The first thing you do when you first play Forza is make a couple choices. In the beginning you must choose a home region(North America, Asia, Europe), which will dictate the prices and availability of cars and parts. This choice brings you to your next choice, which is deciding on your very first car. You have a little over $20,000, just enough to buy any starter car. Some of the starter cars are pretty bad, but some are actually pretty good. I chose Europe and could get an Audi TT. It’s no supercar, but at least it’s not a slow hatchback. They explain in the manual that some cars will be common everywhere, and thus will be cheap everywhere. Some cars are only common in certain regions, so they will be cheaper in that region and normal price everywhere else. Some cars are rare in all regions, and thus are more expensive than other cars. Along with other statistics of your car, you have a rarity rating. This rating improves when you get upgrades for the car. Your earnings at the end of each race also improves due to a bonus based on how rare your car is. You have to spend money to make money after all.

There is a highly adjustable difficulty system. The harder you make the game, the more earnings you will receive in each race. You may need to adjust settings for a balance of difficulty. For example, you can turn off the stability assistance to net a 10% increase in earnings, while taking off fuel/tire pit stops in endurance races for a net loss of 25% earnings. The better you get, the more challenging you may want to make it so that you can get that cash faster.

The usual tuning upgrades we have come to expect are in Forza, plus a lot more in the visual department. There are complete body kits to purchase, various spoilers that affect down force differently, window tint, wheels, and more. There is also the best editor ever in any racing sim for customizing your paint and creating decals. In Need For Speed: Underground you can customize about 4 layers on your car. Comparatively, in Forza you have 600 layers to work with.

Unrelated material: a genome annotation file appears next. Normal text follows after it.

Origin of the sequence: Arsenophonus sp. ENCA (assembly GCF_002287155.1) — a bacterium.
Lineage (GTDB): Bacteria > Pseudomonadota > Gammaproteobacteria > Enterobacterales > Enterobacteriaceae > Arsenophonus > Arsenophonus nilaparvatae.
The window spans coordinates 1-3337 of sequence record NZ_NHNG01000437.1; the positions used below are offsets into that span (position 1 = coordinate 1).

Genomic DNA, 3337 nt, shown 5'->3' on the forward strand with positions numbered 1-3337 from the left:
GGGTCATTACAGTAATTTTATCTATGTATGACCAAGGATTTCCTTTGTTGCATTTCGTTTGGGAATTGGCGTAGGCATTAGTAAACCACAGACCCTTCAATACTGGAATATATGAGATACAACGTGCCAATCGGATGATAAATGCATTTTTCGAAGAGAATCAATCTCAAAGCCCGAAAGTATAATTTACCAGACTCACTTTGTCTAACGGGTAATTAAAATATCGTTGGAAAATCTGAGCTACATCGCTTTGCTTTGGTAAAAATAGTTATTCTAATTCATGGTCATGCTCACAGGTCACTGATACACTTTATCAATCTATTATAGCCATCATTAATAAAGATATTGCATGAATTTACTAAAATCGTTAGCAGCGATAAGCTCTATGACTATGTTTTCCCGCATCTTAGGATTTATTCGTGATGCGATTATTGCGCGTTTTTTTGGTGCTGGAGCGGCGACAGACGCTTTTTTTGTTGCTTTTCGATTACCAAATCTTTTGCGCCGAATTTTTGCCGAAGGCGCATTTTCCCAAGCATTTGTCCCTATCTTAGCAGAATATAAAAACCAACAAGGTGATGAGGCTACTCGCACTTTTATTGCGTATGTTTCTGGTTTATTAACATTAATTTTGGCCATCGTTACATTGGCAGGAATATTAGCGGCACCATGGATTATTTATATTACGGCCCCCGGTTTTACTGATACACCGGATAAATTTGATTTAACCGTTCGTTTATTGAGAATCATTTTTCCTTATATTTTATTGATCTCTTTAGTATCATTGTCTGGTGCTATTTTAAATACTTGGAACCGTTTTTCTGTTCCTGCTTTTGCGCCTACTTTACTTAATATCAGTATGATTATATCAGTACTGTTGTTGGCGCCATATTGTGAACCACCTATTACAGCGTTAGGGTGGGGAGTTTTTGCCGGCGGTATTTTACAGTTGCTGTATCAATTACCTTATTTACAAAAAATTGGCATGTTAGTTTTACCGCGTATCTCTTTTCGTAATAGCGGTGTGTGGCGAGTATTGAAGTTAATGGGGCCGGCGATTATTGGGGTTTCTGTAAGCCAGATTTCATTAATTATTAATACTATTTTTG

If you choose to turn on simulation damage you’ll experience a whole new racing game. If you hit a wall head on, you may your headlights shattered or your bumper barely hanging on — depending on how hard you hit the wall. Smash in one of your fenders and your car might want to turn right all the time. You’ll also take a hit to your earnings at the end, as the repair bill is taken right out of whatever credits you may have earned.

Something Gran Turismo has always been lacking is multiplayer. In Forza, the developers went all out on it. You can race online via Xbox Live for credits that you can use in your single player career. The best part of playing Forza online is probably the ability to swap parts and cars with other people. This can be a cheaper way to get parts for your car or a way to get more money for a car you want to sell. The ELO ranking system is used to determine who races who online, so you never have to worry about being put up against much better race drivers. It takes in account many variables to determine who you should drive against, such as how much a win or lose could help or hurt you.

All is not perfect, there are a couple quirks with the game. Sometimes it seems I am touching another car even when I can see we aren’t touching. That is made worse by how badly this affects your driving. Barely touching another car or a wall seems to just spin your car out of control, something I’ve never seen happen so drastically in a race before. In a game like this, losing control means you lose the race. This has been a huge frustration for me. Another big frustration is, I never have enough money! I have to redo races I’ve already beaten just to make enough money to get a couple upgrades that might be enough for another car to win a race I haven’t done yet. Due to restrictions on races, I have to find some way to spread out $4000 in earnings across 5 cars, when a single part could cost more than that. I think higher earnings per race could help.

Is Forza a winner? Definitely. I think any Xbox user should grab this game if they haven’t already. It’s few frustrations are greatly outweighed by the reward of hours of fun gameplay.

RATING: 5 out of 5